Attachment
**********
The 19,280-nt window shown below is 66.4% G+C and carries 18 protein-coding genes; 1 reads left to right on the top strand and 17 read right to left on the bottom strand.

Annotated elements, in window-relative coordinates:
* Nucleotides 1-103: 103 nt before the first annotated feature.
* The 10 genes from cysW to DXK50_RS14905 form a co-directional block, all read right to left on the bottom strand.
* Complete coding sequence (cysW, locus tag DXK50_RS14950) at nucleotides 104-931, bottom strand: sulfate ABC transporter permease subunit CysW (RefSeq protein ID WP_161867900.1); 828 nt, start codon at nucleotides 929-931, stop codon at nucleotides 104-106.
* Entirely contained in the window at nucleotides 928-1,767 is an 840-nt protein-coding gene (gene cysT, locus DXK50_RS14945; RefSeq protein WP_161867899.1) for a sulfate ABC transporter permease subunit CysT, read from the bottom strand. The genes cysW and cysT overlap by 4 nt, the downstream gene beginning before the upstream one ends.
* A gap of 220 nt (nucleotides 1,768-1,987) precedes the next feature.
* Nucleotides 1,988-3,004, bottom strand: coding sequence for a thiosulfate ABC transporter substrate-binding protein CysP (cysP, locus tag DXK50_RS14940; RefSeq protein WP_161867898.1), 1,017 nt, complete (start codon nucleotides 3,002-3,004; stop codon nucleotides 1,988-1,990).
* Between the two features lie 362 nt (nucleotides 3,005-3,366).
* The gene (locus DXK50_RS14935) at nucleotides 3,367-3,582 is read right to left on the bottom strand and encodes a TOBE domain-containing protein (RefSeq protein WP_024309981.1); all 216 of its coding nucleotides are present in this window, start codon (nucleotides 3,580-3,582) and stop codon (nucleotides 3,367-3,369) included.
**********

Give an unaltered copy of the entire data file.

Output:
The 19,280-nt window shown below is 66.4% G+C and carries 18 protein-coding genes; 1 reads left to right on the top strand and 17 read right to left on the bottom strand.

Annotated elements, in window-relative coordinates:
* Nucleotides 1-103: 103 nt before the first annotated feature.
* The 10 genes from cysW to DXK50_RS14905 form a co-directional block, all read right to left on the bottom strand.
* Complete coding sequence (cysW, locus tag DXK50_RS14950) at nucleotides 104-931, bottom strand: sulfate ABC transporter permease subunit CysW (RefSeq protein ID WP_161867900.1); 828 nt, start codon at nucleotides 929-931, stop codon at nucleotides 104-106.
* Entirely contained in the window at nucleotides 928-1,767 is an 840-nt protein-coding gene (gene cysT, locus DXK50_RS14945; RefSeq protein WP_161867899.1) for a sulfate ABC transporter permease subunit CysT, read from the bottom strand. The genes cysW and cysT overlap by 4 nt, the downstream gene beginning before the upstream one ends.
* A gap of 220 nt (nucleotides 1,768-1,987) precedes the next feature.
* Nucleotides 1,988-3,004, bottom strand: coding sequence for a thiosulfate ABC transporter substrate-binding protein CysP (cysP, locus tag DXK50_RS14940; RefSeq protein WP_161867898.1), 1,017 nt, complete (start codon nucleotides 3,002-3,004; stop codon nucleotides 1,988-1,990).
* Between the two features lie 362 nt (nucleotides 3,005-3,366).
* The gene (locus DXK50_RS14935) at nucleotides 3,367-3,582 is read right to left on the bottom strand and encodes a TOBE domain-containing protein (RefSeq protein WP_024309981.1); all 216 of its coding nucleotides are present in this window, start codon (nucleotides 3,580-3,582) and stop codon (nucleotides 3,367-3,369) included.